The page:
Last week Black Country, New Road made their US debut at NYC’s very own Bowery Ballroom. The show sold out so fast that they added a second performance for earlier in the day and that matinee gig sold out just as fast.
Fortunately, I was able to get tickets to both performances after having missed them as the result of the cancelled North American dates this past winter. At that time, co-founder Isaac Wood announced he would be leaving the group and the band made the decision to cancel all tour dates and regroup. In fact, they wound up making just about the hardest decision any band can make, especially on the heels of their much-anticipated sophomore album, Ants From Up There (Ninja Tune). BCNR would reschedule their tour and play an entirely new set of songs and nothing from their two studio albums. Which also meant actually writing a whole new set of songs in a matter of months before hitting the road without Wood.
Even without knowing what to expect, other than YouTube clips circulating around, the crowd lined up outside Bowery an hour before the 3pm door time. (The same crowd would immediately get back on line afterwards and wait another two hours for the 8 o’clock show). When the time finally arrived and BCNR took the stage, the place erupted before a single note was even played. I’m sure the current members, May Kershaw, Charlie Wayne, Luke Mark, Tyler Hyde, Lewis Evans, and Georgia Ellery were anxious going out there, but that thunderous applause must have given them the adrenaline shot they needed. They kicked off the set with the high-octane energy of “Up Song” and had the whole room chanting “Look at what we did together!” by the end.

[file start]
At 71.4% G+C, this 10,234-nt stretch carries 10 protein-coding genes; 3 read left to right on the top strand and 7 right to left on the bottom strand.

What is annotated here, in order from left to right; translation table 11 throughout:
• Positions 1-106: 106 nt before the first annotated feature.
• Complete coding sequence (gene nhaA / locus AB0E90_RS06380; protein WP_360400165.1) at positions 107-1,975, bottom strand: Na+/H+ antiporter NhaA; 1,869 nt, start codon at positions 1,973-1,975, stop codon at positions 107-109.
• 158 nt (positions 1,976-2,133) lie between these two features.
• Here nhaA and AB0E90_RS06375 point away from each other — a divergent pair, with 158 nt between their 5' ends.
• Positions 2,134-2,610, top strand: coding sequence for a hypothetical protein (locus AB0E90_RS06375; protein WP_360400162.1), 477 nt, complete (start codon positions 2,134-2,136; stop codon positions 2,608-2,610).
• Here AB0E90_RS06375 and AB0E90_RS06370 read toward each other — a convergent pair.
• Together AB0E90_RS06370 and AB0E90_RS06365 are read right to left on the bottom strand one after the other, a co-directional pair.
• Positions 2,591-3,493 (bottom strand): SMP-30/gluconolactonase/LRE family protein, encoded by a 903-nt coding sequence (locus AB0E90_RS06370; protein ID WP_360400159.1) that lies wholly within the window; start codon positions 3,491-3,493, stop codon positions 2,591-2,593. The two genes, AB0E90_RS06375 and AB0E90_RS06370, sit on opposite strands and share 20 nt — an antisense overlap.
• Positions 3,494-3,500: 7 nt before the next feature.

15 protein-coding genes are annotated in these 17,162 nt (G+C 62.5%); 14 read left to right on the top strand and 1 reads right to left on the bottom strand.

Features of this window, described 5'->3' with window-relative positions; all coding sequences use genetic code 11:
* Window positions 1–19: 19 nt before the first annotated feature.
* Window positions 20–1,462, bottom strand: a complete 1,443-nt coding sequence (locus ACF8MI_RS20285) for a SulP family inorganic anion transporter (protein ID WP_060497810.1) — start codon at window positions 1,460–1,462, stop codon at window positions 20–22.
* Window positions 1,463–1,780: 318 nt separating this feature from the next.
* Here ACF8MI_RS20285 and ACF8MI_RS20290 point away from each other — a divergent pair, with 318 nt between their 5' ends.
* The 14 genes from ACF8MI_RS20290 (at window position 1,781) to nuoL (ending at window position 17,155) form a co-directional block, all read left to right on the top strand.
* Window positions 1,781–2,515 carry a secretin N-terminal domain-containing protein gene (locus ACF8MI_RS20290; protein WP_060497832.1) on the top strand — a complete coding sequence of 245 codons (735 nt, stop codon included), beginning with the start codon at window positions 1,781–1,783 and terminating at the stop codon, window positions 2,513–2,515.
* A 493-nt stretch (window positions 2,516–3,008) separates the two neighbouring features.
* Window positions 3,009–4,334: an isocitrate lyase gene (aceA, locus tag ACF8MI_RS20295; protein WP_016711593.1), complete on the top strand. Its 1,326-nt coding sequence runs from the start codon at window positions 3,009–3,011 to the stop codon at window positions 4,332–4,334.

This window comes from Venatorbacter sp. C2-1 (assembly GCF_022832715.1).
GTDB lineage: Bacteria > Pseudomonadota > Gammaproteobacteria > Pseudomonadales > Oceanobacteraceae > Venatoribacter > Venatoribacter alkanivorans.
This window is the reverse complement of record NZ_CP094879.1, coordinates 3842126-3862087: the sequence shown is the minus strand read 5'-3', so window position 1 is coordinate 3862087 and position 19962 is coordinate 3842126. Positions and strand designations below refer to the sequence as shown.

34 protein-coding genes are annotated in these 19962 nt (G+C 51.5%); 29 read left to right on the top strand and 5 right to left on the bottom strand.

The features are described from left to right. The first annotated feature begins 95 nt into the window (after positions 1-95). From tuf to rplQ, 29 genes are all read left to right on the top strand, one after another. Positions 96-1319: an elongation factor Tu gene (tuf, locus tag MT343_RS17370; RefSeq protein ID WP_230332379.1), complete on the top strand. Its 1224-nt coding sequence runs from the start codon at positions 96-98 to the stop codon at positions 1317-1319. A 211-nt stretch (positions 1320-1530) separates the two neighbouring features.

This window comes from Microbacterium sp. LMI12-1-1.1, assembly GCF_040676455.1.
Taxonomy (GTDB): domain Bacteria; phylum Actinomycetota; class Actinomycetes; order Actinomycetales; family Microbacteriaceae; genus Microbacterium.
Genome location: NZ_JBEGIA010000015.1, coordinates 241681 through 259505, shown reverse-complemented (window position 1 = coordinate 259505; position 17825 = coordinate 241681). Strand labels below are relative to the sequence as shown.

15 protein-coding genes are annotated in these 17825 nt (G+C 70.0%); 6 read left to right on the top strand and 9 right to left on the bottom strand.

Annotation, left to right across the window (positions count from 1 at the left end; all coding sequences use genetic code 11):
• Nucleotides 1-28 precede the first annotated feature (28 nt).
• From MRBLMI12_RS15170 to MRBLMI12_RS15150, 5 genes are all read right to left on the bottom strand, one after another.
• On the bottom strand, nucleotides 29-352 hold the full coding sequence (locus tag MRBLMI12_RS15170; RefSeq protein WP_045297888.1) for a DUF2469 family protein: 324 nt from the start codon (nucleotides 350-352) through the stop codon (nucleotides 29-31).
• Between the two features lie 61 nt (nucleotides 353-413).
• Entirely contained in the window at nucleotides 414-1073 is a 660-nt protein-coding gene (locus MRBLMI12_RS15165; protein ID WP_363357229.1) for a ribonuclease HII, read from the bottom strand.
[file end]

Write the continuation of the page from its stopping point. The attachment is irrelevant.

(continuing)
Black Country, New Road
From there the set was a mix of sad and sadder songs which was their joke when introducing each song. I didn’t have the time to take in or digest the lyrics as I watched and captured what was happening of course, but I can certainly speak to the music. With such a varied selection of instruments, including sax, flute, violin, and keyboards alongside the more traditional guitar, bass and drums, the sound was always organic and at times rich. And at other times it was subtle, even fragile, with sparse use of any instrumentation. They would slip in and out of rock beats, jazz stylings, even a waltz – sometimes within the same song. These different elements were highlighted in the syncopated beats of “The Boy” and “The Wrong Trousers,” the melancholy of “I Won’t Always Love You,” and the swell of “Across the Pond Friend,” and especially “Turbines/Pigs” which builds to a huge climax after a subdued first half.
BCNR left nothing on the stage, and as they informed the crowd, left no new song unsung as they didn’t have enough new material to keep playing. But while the matinee and evening sets mirrored each other, they did have one surprise for the later show. Ending with a cover of Billie Eilish’s “Happier Than Ever,” they were joined onstage by opener Horsegirl for one last kick-in-your-face jam that shows the dynamic range of this band.
Speaking of Horsegirl, the three-piece Chicago band has gotten a lot of buzz the past few years and I can see why. Fellow guitarists Nora Cheng and Penelope Lowenstein, along with drummer Gigi Reece blazed through a rocking set that included songs from their 2022 album Versions of Modern Performance (Matador Record). Highlights included set atmospheric opener “Electrolocation 2,” “Ballroom Dance Scene,” “Option 8,” “Beautiful Song” and the 2021 single “Billy,” which closed the set.
I for one cannot wait to see, hear and experience what lies ahead for BCNR as they just accomplished one of the best reboots of a band I’ve ever witnessed. Make sure to catch them on their North American tour with fellow greats black midi.
Scroll down for setlist, fan shot videos and pics of the show (photos by Kevin McGann)
Setlist: Up Song, The Boy, I Won’t Always Love You, Across the Pond Friend, Laughing Song, The Wrong Trousers, Turbines/Pigs, Dancers, Happier Than Ever (Billie Eilish cover with Horsegirl)**
**Late show only
BLACK COUNTRY, NEW ROAD